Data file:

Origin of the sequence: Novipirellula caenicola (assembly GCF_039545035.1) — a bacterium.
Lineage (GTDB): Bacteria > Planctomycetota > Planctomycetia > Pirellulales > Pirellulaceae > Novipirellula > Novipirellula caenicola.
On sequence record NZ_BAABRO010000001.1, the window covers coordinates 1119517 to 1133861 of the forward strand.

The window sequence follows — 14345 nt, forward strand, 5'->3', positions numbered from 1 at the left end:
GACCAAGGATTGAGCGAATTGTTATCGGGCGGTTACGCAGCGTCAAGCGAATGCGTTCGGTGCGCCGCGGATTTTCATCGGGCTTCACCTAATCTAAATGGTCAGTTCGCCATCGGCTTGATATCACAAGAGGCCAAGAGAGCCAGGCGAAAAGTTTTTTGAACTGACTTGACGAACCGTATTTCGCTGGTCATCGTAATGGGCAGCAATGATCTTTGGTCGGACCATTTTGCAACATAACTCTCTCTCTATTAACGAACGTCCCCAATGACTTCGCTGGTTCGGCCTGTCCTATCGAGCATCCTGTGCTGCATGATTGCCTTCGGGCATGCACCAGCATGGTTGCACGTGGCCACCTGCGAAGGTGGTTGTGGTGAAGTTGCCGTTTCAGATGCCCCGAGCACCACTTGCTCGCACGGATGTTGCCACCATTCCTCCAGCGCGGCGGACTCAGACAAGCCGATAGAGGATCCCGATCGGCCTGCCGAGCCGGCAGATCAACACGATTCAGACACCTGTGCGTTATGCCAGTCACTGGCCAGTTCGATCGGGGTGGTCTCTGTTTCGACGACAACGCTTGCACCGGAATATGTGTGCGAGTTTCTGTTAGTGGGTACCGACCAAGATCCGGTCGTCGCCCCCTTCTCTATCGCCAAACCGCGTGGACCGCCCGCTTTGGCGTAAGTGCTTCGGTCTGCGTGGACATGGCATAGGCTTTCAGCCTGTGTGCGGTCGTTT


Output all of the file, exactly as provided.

Origin of the sequence: Novipirellula caenicola (assembly GCF_039545035.1) — a bacterium.
Lineage (GTDB): Bacteria > Planctomycetota > Planctomycetia > Pirellulales > Pirellulaceae > Novipirellula > Novipirellula caenicola.
On sequence record NZ_BAABRO010000001.1, the window covers coordinates 1119517 to 1133861 of the forward strand.

The window sequence follows — 14345 nt, forward strand, 5'->3', positions numbered from 1 at the left end:
GACCAAGGATTGAGCGAATTGTTATCGGGCGGTTACGCAGCGTCAAGCGAATGCGTTCGGTGCGCCGCGGATTTTCATCGGGCTTCACCTAATCTAAATGGTCAGTTCGCCATCGGCTTGATATCACAAGAGGCCAAGAGAGCCAGGCGAAAAGTTTTTTGAACTGACTTGACGAACCGTATTTCGCTGGTCATCGTAATGGGCAGCAATGATCTTTGGTCGGACCATTTTGCAACATAACTCTCTCTCTATTAACGAACGTCCCCAATGACTTCGCTGGTTCGGCCTGTCCTATCGAGCATCCTGTGCTGCATGATTGCCTTCGGGCATGCACCAGCATGGTTGCACGTGGCCACCTGCGAAGGTGGTTGTGGTGAAGTTGCCGTTTCAGATGCCCCGAGCACCACTTGCTCGCACGGATGTTGCCACCATTCCTCCAGCGCGGCGGACTCAGACAAGCCGATAGAGGATCCCGATCGGCCTGCCGAGCCGGCAGATCAACACGATTCAGACACCTGTGCGTTATGCCAGTCACTGGCCAGTTCGATCGGGGTGGTCTCTGTTTCGACGACAACGCTTGCACCGGAATATGTGTGCGAGTTTCTGTTAGTGGGTACCGACCAAGATCCGGTCGTCGCCCCCTTCTCTATCGCCAAACCGCGTGGACCGCCCGCTTTGGCGTAAGTGCTTCGGTCTGCGTGGACATGGCATAGGCTTTCAGCCTGTGTGCGGTCGTTT